Ukraine cancels mandatory self-isolation for arrivals: how this works
Several days ago, the Ministry of Healthcare (MoH) announced that for people visiting or returning to Ukraine from abroad, it is not necessary to self-isolate. But only if they take a test for coronavirus, and it turns up negative. AIN.UA’s editorial team has looked into how the procedure works.
What did the MoH declare?
At a press briefing on June 29, the Minister of Healthcare of Ukraine, Maksym Stepanov, announced that people arriving in Ukraine from the “red zone” should not necessarily self-isolate at home for two weeks. But for this end, they need to install the “Act at Home” application and take a PCR test for coronavirus at a Ukrainian hospital. This rule applies to both foreigners and Ukrainians arriving from abroad.
“If a person arrives from the temporarily occupied territories or from abroad, from the so-called ‘red zone,’ he or she must install the “Act at Home” application and begin to self-isolate. But if they take a PCR test on the territory of Ukraine and it turns up negative, there is no need to self-isolate,” the official noted.
How does this work in theory?
The changes have been introduced by Resolution of the Cabinet of Ministers No. 522, dated June 25, 2020, which, in its turn, changes the provisions of Resolution No. 392, dated May 20, 2020. The latest version of the document contains the following provision:
“The observation and self-isolation of a person, in connection with the crossing of the state border (who has arrived from, or is a citizen of, a state with the significant spread of COVID-19) […] shall be discontinued in the case of obtaining a negative result of the COVID-19 test using the method of polymerase chain reaction, conducted after the crossing of the state border.”
In brief: it is not necessary to self-isolate for those arriving from the “red zone” countries if they take a PCR test upon arrival, and it turns up negative.
The “red zone”
The “red zone” includes countries where the prevalence of the coronavirus exceeds 40 active cases per 100,000 population. The “green zone” refers to countries where the indicator is below 40. The MoH publishes such lists, and they are regularly updated.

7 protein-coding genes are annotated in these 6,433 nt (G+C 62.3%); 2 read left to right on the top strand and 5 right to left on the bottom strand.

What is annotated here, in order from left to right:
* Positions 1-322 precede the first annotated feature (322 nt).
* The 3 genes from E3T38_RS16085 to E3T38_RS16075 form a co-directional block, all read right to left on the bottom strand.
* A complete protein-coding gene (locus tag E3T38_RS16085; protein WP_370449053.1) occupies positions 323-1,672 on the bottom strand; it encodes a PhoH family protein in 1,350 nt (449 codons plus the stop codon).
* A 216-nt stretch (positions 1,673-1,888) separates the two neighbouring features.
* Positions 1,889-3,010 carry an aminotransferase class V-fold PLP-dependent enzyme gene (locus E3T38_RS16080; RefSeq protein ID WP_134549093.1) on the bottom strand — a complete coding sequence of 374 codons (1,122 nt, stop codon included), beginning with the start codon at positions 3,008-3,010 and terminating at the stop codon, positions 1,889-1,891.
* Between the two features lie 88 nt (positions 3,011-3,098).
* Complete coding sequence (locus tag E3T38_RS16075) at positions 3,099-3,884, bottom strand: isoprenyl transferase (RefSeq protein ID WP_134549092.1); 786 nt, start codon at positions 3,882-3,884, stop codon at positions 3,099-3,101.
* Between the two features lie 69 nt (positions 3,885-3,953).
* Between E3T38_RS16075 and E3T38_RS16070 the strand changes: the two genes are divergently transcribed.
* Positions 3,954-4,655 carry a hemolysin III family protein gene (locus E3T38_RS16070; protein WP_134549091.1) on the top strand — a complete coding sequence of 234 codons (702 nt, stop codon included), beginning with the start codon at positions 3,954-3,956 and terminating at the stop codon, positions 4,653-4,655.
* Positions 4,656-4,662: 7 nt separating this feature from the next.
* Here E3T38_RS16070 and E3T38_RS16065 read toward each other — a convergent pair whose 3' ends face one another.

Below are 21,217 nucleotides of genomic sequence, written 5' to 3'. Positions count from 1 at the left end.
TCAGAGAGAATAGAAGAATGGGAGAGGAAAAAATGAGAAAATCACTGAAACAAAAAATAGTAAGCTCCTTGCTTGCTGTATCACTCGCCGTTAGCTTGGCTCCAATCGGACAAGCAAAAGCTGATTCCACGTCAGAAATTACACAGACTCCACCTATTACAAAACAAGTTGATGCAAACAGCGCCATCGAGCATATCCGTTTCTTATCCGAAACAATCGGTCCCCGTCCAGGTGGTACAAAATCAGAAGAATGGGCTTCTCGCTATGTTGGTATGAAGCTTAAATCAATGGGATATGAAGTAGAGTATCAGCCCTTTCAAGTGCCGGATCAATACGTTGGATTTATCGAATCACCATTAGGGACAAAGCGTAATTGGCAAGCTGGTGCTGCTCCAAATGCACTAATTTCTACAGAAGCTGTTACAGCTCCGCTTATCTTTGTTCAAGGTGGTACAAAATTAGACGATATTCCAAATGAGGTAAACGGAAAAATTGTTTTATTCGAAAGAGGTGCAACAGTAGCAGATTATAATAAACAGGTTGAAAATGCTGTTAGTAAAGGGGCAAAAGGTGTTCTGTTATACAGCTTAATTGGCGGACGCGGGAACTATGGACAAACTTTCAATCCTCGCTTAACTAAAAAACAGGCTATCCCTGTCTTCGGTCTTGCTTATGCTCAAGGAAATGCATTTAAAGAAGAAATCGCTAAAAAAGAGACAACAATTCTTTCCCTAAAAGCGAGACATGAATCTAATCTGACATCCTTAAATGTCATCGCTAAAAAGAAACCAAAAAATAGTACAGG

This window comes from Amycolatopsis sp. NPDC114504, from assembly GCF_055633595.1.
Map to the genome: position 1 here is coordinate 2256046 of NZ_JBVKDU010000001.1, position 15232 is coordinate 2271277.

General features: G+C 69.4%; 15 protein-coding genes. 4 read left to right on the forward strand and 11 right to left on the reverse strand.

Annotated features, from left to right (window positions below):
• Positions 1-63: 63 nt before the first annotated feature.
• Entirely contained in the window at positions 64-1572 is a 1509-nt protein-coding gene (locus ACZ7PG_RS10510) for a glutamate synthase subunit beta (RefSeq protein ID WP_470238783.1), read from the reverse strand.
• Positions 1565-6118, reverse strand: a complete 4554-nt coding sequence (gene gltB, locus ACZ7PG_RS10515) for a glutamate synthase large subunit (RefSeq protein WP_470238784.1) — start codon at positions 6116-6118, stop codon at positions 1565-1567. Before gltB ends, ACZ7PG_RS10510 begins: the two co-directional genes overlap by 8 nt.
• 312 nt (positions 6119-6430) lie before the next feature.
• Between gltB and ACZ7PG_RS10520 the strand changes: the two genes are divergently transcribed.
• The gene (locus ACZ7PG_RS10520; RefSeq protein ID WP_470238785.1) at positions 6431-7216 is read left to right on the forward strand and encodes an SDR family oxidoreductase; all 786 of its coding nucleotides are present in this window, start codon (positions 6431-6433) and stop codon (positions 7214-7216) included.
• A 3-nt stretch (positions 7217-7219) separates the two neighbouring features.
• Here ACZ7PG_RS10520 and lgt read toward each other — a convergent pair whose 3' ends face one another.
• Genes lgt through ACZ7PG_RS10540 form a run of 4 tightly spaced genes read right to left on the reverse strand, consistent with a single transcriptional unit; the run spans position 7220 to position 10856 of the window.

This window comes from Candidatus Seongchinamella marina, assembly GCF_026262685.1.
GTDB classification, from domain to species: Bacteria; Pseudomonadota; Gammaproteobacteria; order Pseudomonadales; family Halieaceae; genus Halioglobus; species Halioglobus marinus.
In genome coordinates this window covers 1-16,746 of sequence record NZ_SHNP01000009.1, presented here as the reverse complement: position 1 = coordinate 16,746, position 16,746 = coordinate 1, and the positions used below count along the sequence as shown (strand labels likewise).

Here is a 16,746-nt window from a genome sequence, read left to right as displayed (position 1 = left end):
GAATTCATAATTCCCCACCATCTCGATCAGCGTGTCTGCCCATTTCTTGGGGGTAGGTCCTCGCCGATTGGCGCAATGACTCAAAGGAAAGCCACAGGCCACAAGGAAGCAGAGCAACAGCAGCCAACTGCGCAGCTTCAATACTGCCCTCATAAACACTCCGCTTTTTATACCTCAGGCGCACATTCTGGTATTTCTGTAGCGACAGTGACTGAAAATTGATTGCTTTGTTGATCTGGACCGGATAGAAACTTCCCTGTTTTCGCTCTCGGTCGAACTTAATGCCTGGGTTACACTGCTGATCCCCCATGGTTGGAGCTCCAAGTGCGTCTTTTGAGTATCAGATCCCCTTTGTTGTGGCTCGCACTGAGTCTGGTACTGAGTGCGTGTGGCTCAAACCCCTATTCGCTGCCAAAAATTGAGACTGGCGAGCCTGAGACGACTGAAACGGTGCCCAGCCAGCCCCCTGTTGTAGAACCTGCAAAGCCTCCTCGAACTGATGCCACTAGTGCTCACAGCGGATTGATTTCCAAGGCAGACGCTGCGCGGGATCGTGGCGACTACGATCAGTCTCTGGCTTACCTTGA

Important: the same resolution introduces a norm under which foreigners can only cross the Ukrainian border if they have insurance valid for the duration of their stay in Ukraine. It must be issued either by a Ukrainian insurance company or by a foreign company registered in Ukraine (or having contractual arrangements for travel assistance with a Ukrainian partner). It is needed for covering the costs of COVID-19 treatment or observation.
How does this work in practice?
Let’s take a person who plans to come to Ukraine from a “red zone” country as an example. The algorithm for him or her is as follows (available in more detail at the Public Health Center’s website):
- On crossing the border, they install the “Act at Home” application (which can be tied to a Ukrainian SIM card only). If they do not want to self-isolate, they need to find a clinic or other medical facility where they can take a PCR test for coronavirus.
- Such a person has their samples taken for testing, after filling out the personal data processing consent form. It is mandatory that the fact of crossing the border be recorded in this paper, as well as the exact date of arrival in Ukraine. It must also contain the telephone number used to register with the “Act at Home” app.
- The laboratory will run the test and send its results to the electronic system of the Public Health Center of Ukraine.
- Such data are automatically synchronized with the “Act at Home” service, so further, it will send to the user’s “Act at Home” app a message saying that they can stop self-isolating.
Important: You can take the test only in particular laboratories and clinics. A complete list of such clinics and laboratories is available here, and only these institutions can transmit data to the electronic system. For example, Dila, Oleksandrovska Clinical Hospital, and some other institutions may perform tests for this purpose in Kyiv.
You should also need to be prepared to face some confusion concerning this issue when you arrive. Therefore, before coming to Ukraine, it is better to get advice from the consulate or embassy.
For example, Bogdan Logvynenko, the author of the project Ukraїner told AIN.UA how he had recently returned from Indonesia (he is in the “green sone” now):
“The five of us arrived in Ukraine from Indonesia, where we have flown back in winter. I went through the Fast Line and was not asked anything at all. Someone was told to install “Act at Home,” someone couldn’t install it, because they had no Ukrainian card. Then it turned out that they had been asked to install the “Act at Home” app before they found out from which country the passengers had come. It looked like a complete confusion on the part of regulatory authorities.
It’s not clear why they wouldn’t arrange a quick PCR test on arrival right at the airport? Or at least give the available information on where and how can they be taken?”
There are also cases when self-isolating users have received a response from the “Act at Home” app, which contradicts the recently adopted norms. Such a story is told by a Kyiv resident Elena Topchieva.
After the Cabinet of Ministers adopted the new rules, she contacted the support service of the application, but she was advised to stay home despite the test results.